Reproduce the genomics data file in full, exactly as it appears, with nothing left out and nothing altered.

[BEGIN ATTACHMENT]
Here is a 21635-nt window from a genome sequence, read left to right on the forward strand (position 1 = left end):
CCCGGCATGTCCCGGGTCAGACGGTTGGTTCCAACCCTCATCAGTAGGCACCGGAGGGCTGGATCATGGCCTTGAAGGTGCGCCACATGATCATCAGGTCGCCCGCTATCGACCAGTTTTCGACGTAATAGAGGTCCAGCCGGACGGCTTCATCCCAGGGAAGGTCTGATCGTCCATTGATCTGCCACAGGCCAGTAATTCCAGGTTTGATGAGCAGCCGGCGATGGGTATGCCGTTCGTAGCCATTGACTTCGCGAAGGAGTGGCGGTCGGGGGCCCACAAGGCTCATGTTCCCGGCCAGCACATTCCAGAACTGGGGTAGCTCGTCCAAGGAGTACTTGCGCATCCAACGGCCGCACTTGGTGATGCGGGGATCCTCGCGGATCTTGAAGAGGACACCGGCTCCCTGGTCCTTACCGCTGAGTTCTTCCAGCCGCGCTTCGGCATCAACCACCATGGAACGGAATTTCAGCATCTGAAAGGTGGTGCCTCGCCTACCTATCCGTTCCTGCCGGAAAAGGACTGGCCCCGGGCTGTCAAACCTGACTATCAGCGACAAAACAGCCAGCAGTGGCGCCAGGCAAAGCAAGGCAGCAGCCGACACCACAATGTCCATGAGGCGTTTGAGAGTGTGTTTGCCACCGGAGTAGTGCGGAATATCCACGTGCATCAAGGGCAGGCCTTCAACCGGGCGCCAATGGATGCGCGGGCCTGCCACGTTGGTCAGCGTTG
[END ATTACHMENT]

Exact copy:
Here is a 21635-nt window from a genome sequence, read left to right on the forward strand (position 1 = left end):
CCCGGCATGTCCCGGGTCAGACGGTTGGTTCCAACCCTCATCAGTAGGCACCGGAGGGCTGGATCATGGCCTTGAAGGTGCGCCACATGATCATCAGGTCGCCCGCTATCGACCAGTTTTCGACGTAATAGAGGTCCAGCCGGACGGCTTCATCCCAGGGAAGGTCTGATCGTCCATTGATCTGCCACAGGCCAGTAATTCCAGGTTTGATGAGCAGCCGGCGATGGGTATGCCGTTCGTAGCCATTGACTTCGCGAAGGAGTGGCGGTCGGGGGCCCACAAGGCTCATGTTCCCGGCCAGCACATTCCAGAACTGGGGTAGCTCGTCCAAGGAGTACTTGCGCATCCAACGGCCGCACTTGGTGATGCGGGGATCCTCGCGGATCTTGAAGAGGACACCGGCTCCCTGGTCCTTACCGCTGAGTTCTTCCAGCCGCGCTTCGGCATCAACCACCATGGAACGGAATTTCAGCATCTGAAAGGTGGTGCCTCGCCTACCTATCCGTTCCTGCCGGAAAAGGACTGGCCCCGGGCTGTCAAACCTGACTATCAGCGACAAAACAGCCAGCAGTGGCGCCAGGCAAAGCAAGGCAGCAGCCGACACCACAATGTCCATGAGGCGTTTGAGAGTGTGTTTGCCACCGGAGTAGTGCGGAATATCCACGTGCATCAAGGGCAGGCCTTCAACCGGGCGCCAATGGATGCGCGGGCCTGCCACGTTGGTCAGCGTTG